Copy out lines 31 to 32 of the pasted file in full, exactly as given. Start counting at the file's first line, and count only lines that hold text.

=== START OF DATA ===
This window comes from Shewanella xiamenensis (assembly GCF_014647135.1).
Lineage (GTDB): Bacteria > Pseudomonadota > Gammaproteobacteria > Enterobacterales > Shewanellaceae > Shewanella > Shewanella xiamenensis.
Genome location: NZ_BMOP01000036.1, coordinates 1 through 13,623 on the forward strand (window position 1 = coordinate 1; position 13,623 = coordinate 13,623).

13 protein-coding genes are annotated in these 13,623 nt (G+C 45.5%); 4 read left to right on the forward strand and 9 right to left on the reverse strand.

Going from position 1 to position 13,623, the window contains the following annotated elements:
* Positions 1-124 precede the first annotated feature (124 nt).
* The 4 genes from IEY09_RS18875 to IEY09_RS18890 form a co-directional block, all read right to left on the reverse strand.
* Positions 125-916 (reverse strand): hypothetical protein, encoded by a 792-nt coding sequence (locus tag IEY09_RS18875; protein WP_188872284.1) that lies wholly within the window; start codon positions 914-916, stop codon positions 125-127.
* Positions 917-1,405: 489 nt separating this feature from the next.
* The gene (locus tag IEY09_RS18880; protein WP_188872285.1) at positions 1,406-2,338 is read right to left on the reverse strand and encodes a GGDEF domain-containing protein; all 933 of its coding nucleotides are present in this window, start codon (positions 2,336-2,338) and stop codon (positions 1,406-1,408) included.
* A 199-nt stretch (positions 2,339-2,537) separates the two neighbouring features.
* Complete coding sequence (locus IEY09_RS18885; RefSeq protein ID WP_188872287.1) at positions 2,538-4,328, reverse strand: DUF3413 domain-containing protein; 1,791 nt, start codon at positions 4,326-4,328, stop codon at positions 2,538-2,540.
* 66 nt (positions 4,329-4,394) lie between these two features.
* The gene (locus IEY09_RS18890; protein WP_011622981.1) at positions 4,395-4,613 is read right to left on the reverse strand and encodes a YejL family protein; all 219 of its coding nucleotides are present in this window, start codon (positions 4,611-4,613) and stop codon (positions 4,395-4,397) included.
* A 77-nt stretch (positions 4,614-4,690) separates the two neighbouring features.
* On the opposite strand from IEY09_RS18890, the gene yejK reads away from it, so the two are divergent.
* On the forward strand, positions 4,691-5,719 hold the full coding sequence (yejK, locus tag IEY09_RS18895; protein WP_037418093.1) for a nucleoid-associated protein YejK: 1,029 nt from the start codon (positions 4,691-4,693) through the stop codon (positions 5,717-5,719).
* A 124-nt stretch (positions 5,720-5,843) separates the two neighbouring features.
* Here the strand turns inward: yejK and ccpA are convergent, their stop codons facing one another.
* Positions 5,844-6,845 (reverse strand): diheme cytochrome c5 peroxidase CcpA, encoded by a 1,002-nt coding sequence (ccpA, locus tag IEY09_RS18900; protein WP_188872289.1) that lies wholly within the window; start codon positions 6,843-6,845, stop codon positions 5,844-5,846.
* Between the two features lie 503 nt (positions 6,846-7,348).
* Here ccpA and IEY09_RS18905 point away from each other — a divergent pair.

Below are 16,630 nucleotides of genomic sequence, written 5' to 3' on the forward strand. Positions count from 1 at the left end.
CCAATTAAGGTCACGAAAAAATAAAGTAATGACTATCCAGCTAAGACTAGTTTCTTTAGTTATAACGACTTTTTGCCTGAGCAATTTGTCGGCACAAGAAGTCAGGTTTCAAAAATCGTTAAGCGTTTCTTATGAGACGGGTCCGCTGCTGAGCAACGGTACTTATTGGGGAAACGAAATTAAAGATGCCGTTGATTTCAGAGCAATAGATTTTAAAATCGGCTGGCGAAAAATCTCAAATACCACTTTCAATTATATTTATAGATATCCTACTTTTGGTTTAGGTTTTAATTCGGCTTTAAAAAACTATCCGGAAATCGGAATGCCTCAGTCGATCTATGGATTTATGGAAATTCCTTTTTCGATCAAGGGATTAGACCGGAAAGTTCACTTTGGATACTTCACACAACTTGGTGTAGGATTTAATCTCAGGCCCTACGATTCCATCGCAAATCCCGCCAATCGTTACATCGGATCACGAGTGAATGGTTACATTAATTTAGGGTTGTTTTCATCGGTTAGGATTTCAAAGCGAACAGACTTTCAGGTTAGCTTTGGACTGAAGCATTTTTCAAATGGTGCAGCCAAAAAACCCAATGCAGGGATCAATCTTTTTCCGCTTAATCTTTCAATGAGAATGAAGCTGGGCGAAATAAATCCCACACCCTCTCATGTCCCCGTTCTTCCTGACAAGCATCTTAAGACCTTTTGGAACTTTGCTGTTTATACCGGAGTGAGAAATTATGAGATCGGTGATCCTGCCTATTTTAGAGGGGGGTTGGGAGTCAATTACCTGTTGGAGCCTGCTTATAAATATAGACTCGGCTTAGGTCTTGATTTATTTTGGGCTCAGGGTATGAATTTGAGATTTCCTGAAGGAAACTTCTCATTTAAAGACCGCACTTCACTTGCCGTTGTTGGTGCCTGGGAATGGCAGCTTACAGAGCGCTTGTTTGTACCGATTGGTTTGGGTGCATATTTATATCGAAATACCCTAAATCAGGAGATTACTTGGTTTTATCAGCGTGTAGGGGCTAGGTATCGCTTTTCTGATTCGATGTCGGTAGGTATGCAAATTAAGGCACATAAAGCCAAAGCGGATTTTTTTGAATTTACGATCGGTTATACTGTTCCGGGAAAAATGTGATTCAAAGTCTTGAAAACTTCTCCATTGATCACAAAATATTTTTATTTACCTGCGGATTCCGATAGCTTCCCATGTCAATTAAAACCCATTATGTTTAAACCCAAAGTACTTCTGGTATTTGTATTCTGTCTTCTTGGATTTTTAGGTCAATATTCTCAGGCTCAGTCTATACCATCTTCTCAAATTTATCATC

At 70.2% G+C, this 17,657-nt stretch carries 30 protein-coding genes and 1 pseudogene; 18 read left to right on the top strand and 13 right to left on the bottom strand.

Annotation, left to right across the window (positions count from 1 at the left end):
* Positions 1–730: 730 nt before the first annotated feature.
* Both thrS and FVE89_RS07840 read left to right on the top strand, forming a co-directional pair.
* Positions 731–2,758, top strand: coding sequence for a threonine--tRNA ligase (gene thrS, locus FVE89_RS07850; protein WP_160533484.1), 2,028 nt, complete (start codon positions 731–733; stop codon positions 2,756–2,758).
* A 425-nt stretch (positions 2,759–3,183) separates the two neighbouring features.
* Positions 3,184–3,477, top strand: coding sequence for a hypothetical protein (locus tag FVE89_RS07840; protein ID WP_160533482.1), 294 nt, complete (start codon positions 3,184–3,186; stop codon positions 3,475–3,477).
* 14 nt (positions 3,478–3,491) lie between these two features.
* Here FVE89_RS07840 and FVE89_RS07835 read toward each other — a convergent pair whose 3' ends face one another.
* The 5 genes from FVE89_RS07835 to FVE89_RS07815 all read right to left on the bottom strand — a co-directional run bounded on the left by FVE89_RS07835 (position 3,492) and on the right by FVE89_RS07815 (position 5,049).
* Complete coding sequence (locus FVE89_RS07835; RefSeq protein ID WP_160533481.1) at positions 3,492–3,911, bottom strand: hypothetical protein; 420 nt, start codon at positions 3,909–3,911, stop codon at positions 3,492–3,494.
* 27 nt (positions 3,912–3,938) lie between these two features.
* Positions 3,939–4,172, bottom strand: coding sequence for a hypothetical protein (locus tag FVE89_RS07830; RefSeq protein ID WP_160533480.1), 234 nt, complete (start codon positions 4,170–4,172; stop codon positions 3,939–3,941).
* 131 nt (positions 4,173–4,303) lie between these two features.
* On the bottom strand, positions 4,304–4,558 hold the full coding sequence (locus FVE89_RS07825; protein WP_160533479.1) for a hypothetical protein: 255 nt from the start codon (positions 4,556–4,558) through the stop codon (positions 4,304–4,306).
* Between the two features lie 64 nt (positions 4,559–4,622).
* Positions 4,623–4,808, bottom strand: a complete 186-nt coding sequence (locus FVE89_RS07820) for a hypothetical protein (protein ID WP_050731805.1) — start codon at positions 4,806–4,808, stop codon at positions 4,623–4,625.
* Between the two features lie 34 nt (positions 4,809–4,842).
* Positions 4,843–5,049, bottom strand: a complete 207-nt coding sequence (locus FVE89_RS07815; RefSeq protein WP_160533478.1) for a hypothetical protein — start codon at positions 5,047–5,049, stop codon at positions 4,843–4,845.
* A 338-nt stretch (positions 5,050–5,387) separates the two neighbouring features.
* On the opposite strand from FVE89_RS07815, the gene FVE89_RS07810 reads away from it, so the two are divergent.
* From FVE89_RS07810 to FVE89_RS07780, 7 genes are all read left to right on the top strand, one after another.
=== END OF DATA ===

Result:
* Positions 3,184–3,477, top strand: coding sequence for a hypothetical protein (locus tag FVE89_RS07840; protein ID WP_160533482.1), 294 nt, complete (start codon positions 3,184–3,186; stop codon positions 3,475–3,477).
* 14 nt (positions 3,478–3,491) lie between these two features.